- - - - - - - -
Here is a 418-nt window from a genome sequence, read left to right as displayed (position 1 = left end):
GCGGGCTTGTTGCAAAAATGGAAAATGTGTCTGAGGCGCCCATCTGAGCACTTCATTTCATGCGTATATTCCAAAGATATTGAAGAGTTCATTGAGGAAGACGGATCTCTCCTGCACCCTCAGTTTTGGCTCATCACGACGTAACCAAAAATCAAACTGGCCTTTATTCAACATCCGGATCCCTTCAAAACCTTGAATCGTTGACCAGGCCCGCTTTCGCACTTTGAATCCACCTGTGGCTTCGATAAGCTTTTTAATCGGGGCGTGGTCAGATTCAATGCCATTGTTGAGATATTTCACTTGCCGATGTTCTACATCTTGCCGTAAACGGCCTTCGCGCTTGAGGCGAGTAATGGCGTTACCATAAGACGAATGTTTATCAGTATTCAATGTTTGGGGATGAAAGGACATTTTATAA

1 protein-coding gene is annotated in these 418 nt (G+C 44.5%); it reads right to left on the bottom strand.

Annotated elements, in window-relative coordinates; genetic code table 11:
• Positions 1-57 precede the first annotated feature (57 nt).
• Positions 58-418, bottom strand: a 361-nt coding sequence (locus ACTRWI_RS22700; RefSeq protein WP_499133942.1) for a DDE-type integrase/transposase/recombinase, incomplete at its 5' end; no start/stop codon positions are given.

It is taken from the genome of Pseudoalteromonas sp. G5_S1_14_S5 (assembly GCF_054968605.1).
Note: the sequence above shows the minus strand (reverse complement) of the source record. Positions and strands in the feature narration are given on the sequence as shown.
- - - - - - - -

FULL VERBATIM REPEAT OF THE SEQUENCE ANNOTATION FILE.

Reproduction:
Here is a 418-nt window from a genome sequence, read left to right as displayed (position 1 = left end):
GCGGGCTTGTTGCAAAAATGGAAAATGTGTCTGAGGCGCCCATCTGAGCACTTCATTTCATGCGTATATTCCAAAGATATTGAAGAGTTCATTGAGGAAGACGGATCTCTCCTGCACCCTCAGTTTTGGCTCATCACGACGTAACCAAAAATCAAACTGGCCTTTATTCAACATCCGGATCCCTTCAAAACCTTGAATCGTTGACCAGGCCCGCTTTCGCACTTTGAATCCACCTGTGGCTTCGATAAGCTTTTTAATCGGGGCGTGGTCAGATTCAATGCCATTGTTGAGATATTTCACTTGCCGATGTTCTACATCTTGCCGTAAACGGCCTTCGCGCTTGAGGCGAGTAATGGCGTTACCATAAGACGAATGTTTATCAGTATTCAATGTTTGGGGATGAAAGGACATTTTATAA

1 protein-coding gene is annotated in these 418 nt (G+C 44.5%); it reads right to left on the bottom strand.

Annotated elements, in window-relative coordinates; genetic code table 11:
• Positions 1-57 precede the first annotated feature (57 nt).
• Positions 58-418, bottom strand: a 361-nt coding sequence (locus ACTRWI_RS22700; RefSeq protein WP_499133942.1) for a DDE-type integrase/transposase/recombinase, incomplete at its 5' end; no start/stop codon positions are given.

It is taken from the genome of Pseudoalteromonas sp. G5_S1_14_S5 (assembly GCF_054968605.1).
Note: the sequence above shows the minus strand (reverse complement) of the source record. Positions and strands in the feature narration are given on the sequence as shown.